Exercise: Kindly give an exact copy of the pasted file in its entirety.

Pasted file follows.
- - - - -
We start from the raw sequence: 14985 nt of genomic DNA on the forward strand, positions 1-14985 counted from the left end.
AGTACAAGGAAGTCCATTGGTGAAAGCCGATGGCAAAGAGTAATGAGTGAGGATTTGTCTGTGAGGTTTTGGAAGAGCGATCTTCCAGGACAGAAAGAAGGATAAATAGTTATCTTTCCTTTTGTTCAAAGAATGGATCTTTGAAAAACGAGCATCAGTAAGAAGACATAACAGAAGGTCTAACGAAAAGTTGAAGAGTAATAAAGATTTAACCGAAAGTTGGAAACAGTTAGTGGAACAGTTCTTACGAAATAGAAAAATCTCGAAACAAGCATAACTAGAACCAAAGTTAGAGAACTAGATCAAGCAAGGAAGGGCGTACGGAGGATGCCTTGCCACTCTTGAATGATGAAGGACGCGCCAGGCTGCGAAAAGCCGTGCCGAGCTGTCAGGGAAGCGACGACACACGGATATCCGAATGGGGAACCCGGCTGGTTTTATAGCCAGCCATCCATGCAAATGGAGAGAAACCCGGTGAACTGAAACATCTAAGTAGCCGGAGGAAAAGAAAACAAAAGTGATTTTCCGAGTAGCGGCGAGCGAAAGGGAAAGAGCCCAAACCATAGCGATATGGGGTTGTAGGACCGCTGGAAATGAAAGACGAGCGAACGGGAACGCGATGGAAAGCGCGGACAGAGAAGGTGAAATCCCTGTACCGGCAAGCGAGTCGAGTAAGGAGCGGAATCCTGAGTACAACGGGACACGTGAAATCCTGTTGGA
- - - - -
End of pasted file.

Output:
We start from the raw sequence: 14985 nt of genomic DNA on the forward strand, positions 1-14985 counted from the left end.
AGTACAAGGAAGTCCATTGGTGAAAGCCGATGGCAAAGAGTAATGAGTGAGGATTTGTCTGTGAGGTTTTGGAAGAGCGATCTTCCAGGACAGAAAGAAGGATAAATAGTTATCTTTCCTTTTGTTCAAAGAATGGATCTTTGAAAAACGAGCATCAGTAAGAAGACATAACAGAAGGTCTAACGAAAAGTTGAAGAGTAATAAAGATTTAACCGAAAGTTGGAAACAGTTAGTGGAACAGTTCTTACGAAATAGAAAAATCTCGAAACAAGCATAACTAGAACCAAAGTTAGAGAACTAGATCAAGCAAGGAAGGGCGTACGGAGGATGCCTTGCCACTCTTGAATGATGAAGGACGCGCCAGGCTGCGAAAAGCCGTGCCGAGCTGTCAGGGAAGCGACGACACACGGATATCCGAATGGGGAACCCGGCTGGTTTTATAGCCAGCCATCCATGCAAATGGAGAGAAACCCGGTGAACTGAAACATCTAAGTAGCCGGAGGAAAAGAAAACAAAAGTGATTTTCCGAGTAGCGGCGAGCGAAAGGGAAAGAGCCCAAACCATAGCGATATGGGGTTGTAGGACCGCTGGAAATGAAAGACGAGCGAACGGGAACGCGATGGAAAGCGCGGACAGAGAAGGTGAAATCCCTGTACCGGCAAGCGAGTCGAGTAAGGAGCGGAATCCTGAGTACAACGGGACACGTGAAATCCTGTTGGA